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Mars rock sample drilled by the Perseverance rover mysteriously vanished

Perseverance looks down at the hole it drilled for the first sample, August 6, 2021. NASAJPL-Caltech

What happened to NASA’s Mars rock sample excavated by the Perseverance rover just 4 days ago? After the initial attempt to gather a rock sample, the rover’s data transmitted back to Earth indicates it completed the required procedures precisely as intended. But the tube remains empty.

Perseverance’s primary mission on Mars is to explore a region called Jezero Crater and collect rock samples; the tube that came up empty is one of 43 carried by the rover for this purpose. NASA’s long-term goal is to send another mission to Mars in about a decade to gather and return the samples collected by Perseverance. Then, future scientists can explore if microbial life existed in the basin’s former lake.

The hole Perseverance drilled into a Mars rock to take its first sample, photographed August 7, 2021. NASAJPL-Caltech

Perseverance was attempting to sample a type of rock that is typical of the region it has been traveling through. The bottom of Jezero Crater is covered in what NASA refers to as “paver stones.” These porous rocks may be sedimentary (created by river and lake activity) or volcanic. Getting a sample will assist scientists in determining the sort of rocks that line the crater’s bottom, thereby improving their understanding of the area’s past.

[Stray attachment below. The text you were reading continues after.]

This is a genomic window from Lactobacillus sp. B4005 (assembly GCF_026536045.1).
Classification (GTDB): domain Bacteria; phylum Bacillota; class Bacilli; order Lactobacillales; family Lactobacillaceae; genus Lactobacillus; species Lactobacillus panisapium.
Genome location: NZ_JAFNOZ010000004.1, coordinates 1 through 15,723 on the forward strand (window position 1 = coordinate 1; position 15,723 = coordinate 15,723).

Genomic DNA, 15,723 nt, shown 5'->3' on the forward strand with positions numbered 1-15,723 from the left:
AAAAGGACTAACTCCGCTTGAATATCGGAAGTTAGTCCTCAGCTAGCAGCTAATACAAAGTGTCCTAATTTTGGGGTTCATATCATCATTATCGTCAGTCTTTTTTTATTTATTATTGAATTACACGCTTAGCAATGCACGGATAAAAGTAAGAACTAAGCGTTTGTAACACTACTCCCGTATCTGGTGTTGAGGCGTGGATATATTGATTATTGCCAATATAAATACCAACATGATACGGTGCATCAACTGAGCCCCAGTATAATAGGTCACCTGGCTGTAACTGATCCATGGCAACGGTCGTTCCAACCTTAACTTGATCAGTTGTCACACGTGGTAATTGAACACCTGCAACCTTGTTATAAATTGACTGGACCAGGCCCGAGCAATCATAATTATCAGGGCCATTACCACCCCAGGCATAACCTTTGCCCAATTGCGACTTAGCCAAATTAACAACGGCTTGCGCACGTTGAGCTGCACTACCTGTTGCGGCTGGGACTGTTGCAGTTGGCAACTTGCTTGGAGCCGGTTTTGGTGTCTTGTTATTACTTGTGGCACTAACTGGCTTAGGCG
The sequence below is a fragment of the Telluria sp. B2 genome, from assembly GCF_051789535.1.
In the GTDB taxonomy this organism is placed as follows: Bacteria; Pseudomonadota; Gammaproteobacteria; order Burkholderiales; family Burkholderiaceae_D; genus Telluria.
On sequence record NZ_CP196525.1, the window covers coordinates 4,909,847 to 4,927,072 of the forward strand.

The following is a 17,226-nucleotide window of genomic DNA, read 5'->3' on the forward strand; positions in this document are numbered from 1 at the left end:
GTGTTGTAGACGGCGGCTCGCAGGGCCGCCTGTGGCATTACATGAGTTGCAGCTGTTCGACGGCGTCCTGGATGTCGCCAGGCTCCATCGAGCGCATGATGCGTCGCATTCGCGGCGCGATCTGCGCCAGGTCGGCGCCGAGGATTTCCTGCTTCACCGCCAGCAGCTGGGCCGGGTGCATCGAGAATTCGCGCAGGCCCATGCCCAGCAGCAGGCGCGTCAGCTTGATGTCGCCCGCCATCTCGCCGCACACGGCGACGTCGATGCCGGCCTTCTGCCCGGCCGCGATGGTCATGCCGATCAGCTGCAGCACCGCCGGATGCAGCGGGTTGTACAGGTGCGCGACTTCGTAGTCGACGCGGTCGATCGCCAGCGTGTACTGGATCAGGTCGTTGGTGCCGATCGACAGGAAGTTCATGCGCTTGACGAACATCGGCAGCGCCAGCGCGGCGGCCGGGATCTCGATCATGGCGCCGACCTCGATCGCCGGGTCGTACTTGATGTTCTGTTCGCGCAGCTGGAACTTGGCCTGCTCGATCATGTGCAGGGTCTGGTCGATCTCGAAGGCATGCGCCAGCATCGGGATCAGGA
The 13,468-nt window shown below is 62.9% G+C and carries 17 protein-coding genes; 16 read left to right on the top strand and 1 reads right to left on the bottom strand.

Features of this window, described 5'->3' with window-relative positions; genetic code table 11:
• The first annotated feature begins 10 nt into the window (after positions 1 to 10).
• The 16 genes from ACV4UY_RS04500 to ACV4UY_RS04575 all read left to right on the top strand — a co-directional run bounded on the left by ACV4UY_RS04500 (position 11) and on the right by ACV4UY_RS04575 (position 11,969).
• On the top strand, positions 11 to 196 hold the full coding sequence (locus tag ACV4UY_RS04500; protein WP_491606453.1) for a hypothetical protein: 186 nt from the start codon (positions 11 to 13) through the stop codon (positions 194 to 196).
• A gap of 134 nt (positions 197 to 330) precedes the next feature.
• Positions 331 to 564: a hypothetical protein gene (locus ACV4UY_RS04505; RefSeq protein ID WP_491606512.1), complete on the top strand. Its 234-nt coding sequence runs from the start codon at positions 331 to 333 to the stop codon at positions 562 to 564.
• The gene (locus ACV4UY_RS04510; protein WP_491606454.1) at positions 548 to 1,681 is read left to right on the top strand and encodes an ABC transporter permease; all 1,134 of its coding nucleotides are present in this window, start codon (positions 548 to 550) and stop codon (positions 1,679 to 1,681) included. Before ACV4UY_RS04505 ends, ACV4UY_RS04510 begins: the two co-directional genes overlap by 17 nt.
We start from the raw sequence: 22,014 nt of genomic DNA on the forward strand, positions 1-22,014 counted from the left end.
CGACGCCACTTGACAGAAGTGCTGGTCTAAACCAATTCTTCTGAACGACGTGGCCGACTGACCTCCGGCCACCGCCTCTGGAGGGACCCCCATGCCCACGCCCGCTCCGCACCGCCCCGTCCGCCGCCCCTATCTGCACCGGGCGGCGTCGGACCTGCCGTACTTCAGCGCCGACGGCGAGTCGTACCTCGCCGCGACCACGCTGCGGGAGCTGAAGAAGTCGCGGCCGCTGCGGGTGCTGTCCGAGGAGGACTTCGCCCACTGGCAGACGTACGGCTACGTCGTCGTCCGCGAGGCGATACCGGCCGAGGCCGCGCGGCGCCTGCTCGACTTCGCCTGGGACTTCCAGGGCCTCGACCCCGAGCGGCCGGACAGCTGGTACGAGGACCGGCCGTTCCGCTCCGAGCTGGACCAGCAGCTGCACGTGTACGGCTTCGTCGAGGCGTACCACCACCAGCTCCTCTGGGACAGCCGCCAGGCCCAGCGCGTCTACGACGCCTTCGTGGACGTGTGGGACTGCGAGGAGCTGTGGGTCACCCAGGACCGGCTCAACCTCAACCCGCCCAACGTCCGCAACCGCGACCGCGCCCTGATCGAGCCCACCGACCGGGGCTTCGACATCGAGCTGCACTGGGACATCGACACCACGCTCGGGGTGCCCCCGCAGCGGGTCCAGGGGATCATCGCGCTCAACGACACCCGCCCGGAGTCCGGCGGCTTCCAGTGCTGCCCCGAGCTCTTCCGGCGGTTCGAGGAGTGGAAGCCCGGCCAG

Perseverance began its sample collection attempt by using an abrasion tool to remove dust and surface coatings from the granite. The rover then extended its seven-foot-long arm, which is equipped with a sample-collection gear. A percussive drill is used to drive a hollow coring bit into the rock with this equipment.

The empty inside of Perseverance’s first sample-collection tube, August 6, 2021. NASAJPL-Caltech

Some Mars missions have met unforeseen difficulties due to rock and soil. NASA was recently forced to abandon the “mole” on its InSight lander, a probing probe designed to dig into the Martian crust and detect its temperature. The mole found itself bouncing in place on a hard soil layer called “duracrust.”

“At this point, we believe the empty tube is more likely the result of the rock target not reacting as predicted during coring, rather than a hardware fault with the Sampling and Caching System,” Jennifer Trosper, Perseverance’s project manager, said in a statement. “Over the next few days, the team will spend additional time analyzing the data we currently have and also acquiring some additional diagnostic data to aid in understanding the root cause of the empty tube.”

The mission’s controllers will attempt to organize another sampling attempt.

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